Someone asked me a few years ago if I thought Tiger Woods would ever win tournaments again.
I almost laughed. Are you kidding? Tiger is the most talented, most dedicated, most competitive golfer of his generation. Once he gets serious, he’ll be back, with a vengeance.
I looked pretty smart for a while. In 2013, Woods won five times, including the Players Championship and two World Golf Championships, then was named Player of the Year for the 11th time.
But after that, nothing. His game was missing in 2014 and, so far, for 2015. Missed putts and missed cuts dropped his PGA standing from 1st to 187th going into this weekend. He did open at the Wyndham Championship with his best in more than two years Thursday, shooting a 6-under 64.
Still, he faces a struggle to stay alive for the FedEx Cup playoffs, needing at least a second-place finish.
I am among those who never wanted to give up on Tiger, and I may be the last hanger-oner.
I’ve been a diehard fan since he won his third U.S. Amateur title, even have an autograph and framed photo in my office.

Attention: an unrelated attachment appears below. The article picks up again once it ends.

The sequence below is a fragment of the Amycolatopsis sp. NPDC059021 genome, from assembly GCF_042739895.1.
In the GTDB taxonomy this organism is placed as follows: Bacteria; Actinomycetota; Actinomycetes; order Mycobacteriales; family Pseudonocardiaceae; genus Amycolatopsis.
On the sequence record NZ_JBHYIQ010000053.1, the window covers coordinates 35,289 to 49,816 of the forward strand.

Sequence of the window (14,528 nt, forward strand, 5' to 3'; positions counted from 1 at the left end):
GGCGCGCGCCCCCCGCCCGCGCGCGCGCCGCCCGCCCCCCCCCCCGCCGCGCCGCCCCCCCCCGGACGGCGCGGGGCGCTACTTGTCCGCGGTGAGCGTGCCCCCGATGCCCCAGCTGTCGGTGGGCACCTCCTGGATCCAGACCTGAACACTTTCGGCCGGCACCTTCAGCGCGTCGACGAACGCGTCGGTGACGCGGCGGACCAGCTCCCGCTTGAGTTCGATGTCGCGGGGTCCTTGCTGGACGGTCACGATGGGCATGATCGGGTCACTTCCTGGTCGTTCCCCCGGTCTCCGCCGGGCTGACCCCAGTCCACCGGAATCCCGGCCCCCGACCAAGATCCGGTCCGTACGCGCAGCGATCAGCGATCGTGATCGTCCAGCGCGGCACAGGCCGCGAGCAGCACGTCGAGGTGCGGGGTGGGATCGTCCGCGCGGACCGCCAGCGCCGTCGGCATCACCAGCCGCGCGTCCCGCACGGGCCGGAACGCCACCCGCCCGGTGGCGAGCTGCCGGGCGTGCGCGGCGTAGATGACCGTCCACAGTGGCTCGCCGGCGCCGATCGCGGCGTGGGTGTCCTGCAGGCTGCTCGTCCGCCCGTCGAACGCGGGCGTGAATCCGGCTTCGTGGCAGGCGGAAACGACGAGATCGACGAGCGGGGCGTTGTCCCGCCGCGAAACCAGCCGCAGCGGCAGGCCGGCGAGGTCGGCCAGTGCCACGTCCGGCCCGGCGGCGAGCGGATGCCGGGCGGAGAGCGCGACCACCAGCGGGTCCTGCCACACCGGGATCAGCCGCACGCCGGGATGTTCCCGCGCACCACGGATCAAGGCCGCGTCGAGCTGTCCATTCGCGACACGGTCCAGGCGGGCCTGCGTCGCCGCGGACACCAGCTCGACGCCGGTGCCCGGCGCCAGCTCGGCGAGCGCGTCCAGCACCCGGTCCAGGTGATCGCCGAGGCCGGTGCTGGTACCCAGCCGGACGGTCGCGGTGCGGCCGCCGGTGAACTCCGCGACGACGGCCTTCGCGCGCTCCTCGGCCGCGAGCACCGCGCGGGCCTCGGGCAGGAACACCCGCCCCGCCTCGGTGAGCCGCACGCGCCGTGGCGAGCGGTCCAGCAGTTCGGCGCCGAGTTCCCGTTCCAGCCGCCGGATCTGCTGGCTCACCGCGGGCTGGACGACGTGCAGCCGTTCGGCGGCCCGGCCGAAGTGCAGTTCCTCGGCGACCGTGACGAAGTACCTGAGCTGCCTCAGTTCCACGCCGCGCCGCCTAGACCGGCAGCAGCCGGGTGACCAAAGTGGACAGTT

I could not imagine watching a golf tournament without Tiger Woods — until this year.
This year the tour has shown such a smorgasbord of golf talent that I can’t pull my eyes away.
In his book, “Slaying the Tiger,’’ writer Shane Ryan examined, up close and personal, the array of young golfers poised to take Tiger’s place on the tour.
But you don’t need a book to tell you who they are. Just watching this year’s tournaments provides evidence enough.
Jordan Spieth and Rory McIlroy for sure, but also Jason Day and Dustin Johnson and Rickie Fowler, among others.
Already these young lions are doing their best to make us forget Tiger Woods.
In April, Spieth became the second-youngest player to win the Masters, falling about six months shy of Woods when he won in 1997. And last Sunday, Day eclipsed Tiger’s largest total score in a major by firing 20 under par at the PGA Championship.
Contact Bob Bestler at firstname.lastname@example.org.